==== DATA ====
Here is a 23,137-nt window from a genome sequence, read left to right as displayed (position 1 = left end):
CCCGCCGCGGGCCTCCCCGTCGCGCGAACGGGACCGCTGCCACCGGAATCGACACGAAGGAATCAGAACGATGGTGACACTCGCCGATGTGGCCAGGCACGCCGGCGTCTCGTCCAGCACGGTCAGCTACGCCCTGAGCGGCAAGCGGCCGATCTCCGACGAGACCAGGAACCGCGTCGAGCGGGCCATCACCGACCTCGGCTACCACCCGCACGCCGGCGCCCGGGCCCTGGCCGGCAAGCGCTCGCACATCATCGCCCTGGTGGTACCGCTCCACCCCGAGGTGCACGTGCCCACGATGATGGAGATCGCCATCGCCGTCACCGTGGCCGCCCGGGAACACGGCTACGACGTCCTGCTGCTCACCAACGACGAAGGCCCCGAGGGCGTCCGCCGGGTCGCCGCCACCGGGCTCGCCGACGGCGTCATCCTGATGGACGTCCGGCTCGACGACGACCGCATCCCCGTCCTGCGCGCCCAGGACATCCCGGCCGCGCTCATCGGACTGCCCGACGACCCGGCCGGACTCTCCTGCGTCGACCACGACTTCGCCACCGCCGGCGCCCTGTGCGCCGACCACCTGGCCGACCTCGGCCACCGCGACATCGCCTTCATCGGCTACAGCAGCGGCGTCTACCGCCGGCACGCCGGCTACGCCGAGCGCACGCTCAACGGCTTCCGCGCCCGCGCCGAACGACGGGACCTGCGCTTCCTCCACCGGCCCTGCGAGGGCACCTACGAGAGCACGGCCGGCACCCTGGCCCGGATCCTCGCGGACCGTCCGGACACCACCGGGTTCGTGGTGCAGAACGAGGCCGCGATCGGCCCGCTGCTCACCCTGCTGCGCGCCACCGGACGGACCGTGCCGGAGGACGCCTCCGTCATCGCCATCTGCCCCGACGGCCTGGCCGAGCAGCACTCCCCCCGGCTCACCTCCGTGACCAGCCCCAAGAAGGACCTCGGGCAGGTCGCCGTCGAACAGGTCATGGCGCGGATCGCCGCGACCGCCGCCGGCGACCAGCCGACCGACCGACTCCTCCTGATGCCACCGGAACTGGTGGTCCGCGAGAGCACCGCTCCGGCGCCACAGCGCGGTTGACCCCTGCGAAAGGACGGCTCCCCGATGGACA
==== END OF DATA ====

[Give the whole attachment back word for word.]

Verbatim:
Here is a 23,137-nt window from a genome sequence, read left to right as displayed (position 1 = left end):
CCCGCCGCGGGCCTCCCCGTCGCGCGAACGGGACCGCTGCCACCGGAATCGACACGAAGGAATCAGAACGATGGTGACACTCGCCGATGTGGCCAGGCACGCCGGCGTCTCGTCCAGCACGGTCAGCTACGCCCTGAGCGGCAAGCGGCCGATCTCCGACGAGACCAGGAACCGCGTCGAGCGGGCCATCACCGACCTCGGCTACCACCCGCACGCCGGCGCCCGGGCCCTGGCCGGCAAGCGCTCGCACATCATCGCCCTGGTGGTACCGCTCCACCCCGAGGTGCACGTGCCCACGATGATGGAGATCGCCATCGCCGTCACCGTGGCCGCCCGGGAACACGGCTACGACGTCCTGCTGCTCACCAACGACGAAGGCCCCGAGGGCGTCCGCCGGGTCGCCGCCACCGGGCTCGCCGACGGCGTCATCCTGATGGACGTCCGGCTCGACGACGACCGCATCCCCGTCCTGCGCGCCCAGGACATCCCGGCCGCGCTCATCGGACTGCCCGACGACCCGGCCGGACTCTCCTGCGTCGACCACGACTTCGCCACCGCCGGCGCCCTGTGCGCCGACCACCTGGCCGACCTCGGCCACCGCGACATCGCCTTCATCGGCTACAGCAGCGGCGTCTACCGCCGGCACGCCGGCTACGCCGAGCGCACGCTCAACGGCTTCCGCGCCCGCGCCGAACGACGGGACCTGCGCTTCCTCCACCGGCCCTGCGAGGGCACCTACGAGAGCACGGCCGGCACCCTGGCCCGGATCCTCGCGGACCGTCCGGACACCACCGGGTTCGTGGTGCAGAACGAGGCCGCGATCGGCCCGCTGCTCACCCTGCTGCGCGCCACCGGACGGACCGTGCCGGAGGACGCCTCCGTCATCGCCATCTGCCCCGACGGCCTGGCCGAGCAGCACTCCCCCCGGCTCACCTCCGTGACCAGCCCCAAGAAGGACCTCGGGCAGGTCGCCGTCGAACAGGTCATGGCGCGGATCGCCGCGACCGCCGCCGGCGACCAGCCGACCGACCGACTCCTCCTGATGCCACCGGAACTGGTGGTCCGCGAGAGCACCGCTCCGGCGCCACAGCGCGGTTGACCCCTGCGAAAGGACGGCTCCCCGATGGACA